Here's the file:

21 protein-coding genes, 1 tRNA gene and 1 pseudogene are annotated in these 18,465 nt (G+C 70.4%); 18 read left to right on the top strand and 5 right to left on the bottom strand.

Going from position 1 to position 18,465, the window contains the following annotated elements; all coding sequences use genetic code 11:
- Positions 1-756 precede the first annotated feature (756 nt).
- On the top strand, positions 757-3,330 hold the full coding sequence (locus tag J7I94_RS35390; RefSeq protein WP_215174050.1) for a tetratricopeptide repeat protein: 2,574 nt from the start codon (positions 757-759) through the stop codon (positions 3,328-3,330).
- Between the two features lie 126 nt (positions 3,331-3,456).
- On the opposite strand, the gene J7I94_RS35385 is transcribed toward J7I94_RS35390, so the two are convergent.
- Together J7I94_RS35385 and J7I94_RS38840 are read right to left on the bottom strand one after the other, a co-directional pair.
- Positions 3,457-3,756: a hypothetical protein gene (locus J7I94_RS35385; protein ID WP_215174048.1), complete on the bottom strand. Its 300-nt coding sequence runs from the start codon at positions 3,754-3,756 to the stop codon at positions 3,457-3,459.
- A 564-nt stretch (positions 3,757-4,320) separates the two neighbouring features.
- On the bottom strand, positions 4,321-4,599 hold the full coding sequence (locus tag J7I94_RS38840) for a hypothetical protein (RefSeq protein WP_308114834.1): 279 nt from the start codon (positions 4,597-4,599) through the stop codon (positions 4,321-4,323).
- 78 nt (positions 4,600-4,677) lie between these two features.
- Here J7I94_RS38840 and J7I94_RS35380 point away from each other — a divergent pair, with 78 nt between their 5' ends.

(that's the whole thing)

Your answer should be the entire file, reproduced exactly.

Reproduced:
21 protein-coding genes, 1 tRNA gene and 1 pseudogene are annotated in these 18,465 nt (G+C 70.4%); 18 read left to right on the top strand and 5 right to left on the bottom strand.

Going from position 1 to position 18,465, the window contains the following annotated elements; all coding sequences use genetic code 11:
- Positions 1-756 precede the first annotated feature (756 nt).
- On the top strand, positions 757-3,330 hold the full coding sequence (locus tag J7I94_RS35390; RefSeq protein WP_215174050.1) for a tetratricopeptide repeat protein: 2,574 nt from the start codon (positions 757-759) through the stop codon (positions 3,328-3,330).
- Between the two features lie 126 nt (positions 3,331-3,456).
- On the opposite strand, the gene J7I94_RS35385 is transcribed toward J7I94_RS35390, so the two are convergent.
- Together J7I94_RS35385 and J7I94_RS38840 are read right to left on the bottom strand one after the other, a co-directional pair.
- Positions 3,457-3,756: a hypothetical protein gene (locus J7I94_RS35385; protein ID WP_215174048.1), complete on the bottom strand. Its 300-nt coding sequence runs from the start codon at positions 3,754-3,756 to the stop codon at positions 3,457-3,459.
- A 564-nt stretch (positions 3,757-4,320) separates the two neighbouring features.
- On the bottom strand, positions 4,321-4,599 hold the full coding sequence (locus tag J7I94_RS38840) for a hypothetical protein (RefSeq protein WP_308114834.1): 279 nt from the start codon (positions 4,597-4,599) through the stop codon (positions 4,321-4,323).
- 78 nt (positions 4,600-4,677) lie between these two features.
- Here J7I94_RS38840 and J7I94_RS35380 point away from each other — a divergent pair, with 78 nt between their 5' ends.